I confess, however, that I have a soft spot in my heart for small liberal arts colleges. I think there should be more and if I had kids, it’s where I would send them. But the economics of education is difficult in a very capitalist country, because the whole idea of education is about soul, mind, and body formation, not job training in order to become a faithful producer/consumer. This is something even the founders of UATX seem to understand: ideas and critical thinking and methodology and the humanities matter. It’s just unfortunate that their millions in advance donations are going towards the very opposite of education, which is explicitly backwards-looking, neofascist indoctrination. (The same fans of UATX are proposing to ban the words “patriarchy” and “social justice” from schools altogether. This isn’t a joke, and it is very revealing—for those who somehow missed the signals, signs, blaring horns, insurrections, and last few years of social existence pointing to this problem. Consider also reading How Fascism Works, Jesus and John Wayne, Taking Back America for God, and Democracy for the Few).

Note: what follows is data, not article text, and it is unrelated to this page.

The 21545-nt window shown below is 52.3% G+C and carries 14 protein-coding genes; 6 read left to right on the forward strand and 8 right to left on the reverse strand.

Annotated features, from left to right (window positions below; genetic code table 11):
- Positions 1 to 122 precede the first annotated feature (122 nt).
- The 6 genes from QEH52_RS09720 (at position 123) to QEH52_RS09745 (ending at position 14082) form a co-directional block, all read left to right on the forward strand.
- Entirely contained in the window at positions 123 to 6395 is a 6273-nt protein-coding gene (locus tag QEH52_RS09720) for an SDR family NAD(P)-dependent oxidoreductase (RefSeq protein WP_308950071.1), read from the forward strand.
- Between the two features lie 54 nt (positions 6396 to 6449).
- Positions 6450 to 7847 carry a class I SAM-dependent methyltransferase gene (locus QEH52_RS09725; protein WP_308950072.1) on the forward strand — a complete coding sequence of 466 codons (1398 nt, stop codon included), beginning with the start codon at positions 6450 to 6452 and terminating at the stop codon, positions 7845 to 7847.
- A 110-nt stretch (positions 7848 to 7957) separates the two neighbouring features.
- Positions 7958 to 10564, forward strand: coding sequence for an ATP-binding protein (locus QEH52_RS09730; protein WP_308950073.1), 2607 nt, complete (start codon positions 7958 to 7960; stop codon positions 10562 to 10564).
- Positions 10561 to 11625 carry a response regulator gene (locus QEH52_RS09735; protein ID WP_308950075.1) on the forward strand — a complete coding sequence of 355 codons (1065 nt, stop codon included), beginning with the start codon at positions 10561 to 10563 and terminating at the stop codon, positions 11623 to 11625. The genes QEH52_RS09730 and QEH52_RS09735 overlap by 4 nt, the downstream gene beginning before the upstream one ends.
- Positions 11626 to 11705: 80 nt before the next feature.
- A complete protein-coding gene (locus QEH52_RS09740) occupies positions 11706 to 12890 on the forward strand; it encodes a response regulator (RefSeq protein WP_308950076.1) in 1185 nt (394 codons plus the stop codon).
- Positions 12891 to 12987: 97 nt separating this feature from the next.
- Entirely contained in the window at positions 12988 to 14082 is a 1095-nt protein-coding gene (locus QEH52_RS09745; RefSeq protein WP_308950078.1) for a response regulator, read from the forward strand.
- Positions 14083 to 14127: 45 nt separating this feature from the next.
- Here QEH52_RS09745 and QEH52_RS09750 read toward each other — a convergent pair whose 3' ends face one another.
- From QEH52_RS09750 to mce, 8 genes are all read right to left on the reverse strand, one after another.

In short, I don’t think UATX will get very far. Being anti-progressive is not sound enough a foundation to build a real university. There has to be a bigger vision that encompasses not only the good things of the past but the uncertainties, hopes, and anxieties of the future.

Not to mention a real engagement with the immediate problems of the present: fascism, gender-based violence, corporate-funded wars, economic exploitation, systemic racism, child poverty, environmental catastrophe, etc. That’s not, however, what UATX seems to be interested in or oriented around studying.

I close with five simple questions for UATX faculty or admin:

  1. Will Sociology be offered at UATX, and what textbooks will be permitted?
  2. Will people be allowed to use a bathroom that corresponds to their self-designated gender?
  3. Will ethnicity be a factor in admissions and scholarships?
  4. Will UATX allow professors to criticize the Israeli occupation of Palestine in their courses without fear of discipline?
  5. Will UATX be allowed to teach American history in a way that is critical of racism, and teach economic history from a perspective that is not centered on Europe?

Appendix: Banned Books from UATX’s Future Campus

James Blaut, The Colonizer’s Model of the World

Michael Parenti, Democracy of the Few

Roxanne Dunbar-Ortiz, An Indigenous People’s History of the United States

Rosemarie Tong and Tina Fernandez Botts, Feminist Thought 

Rashid Khalidi, The Hundred Years War on Palestine 

Kate Lister, A Curious History of Sex

Ibram X. Kendi, Stamped from the Beginning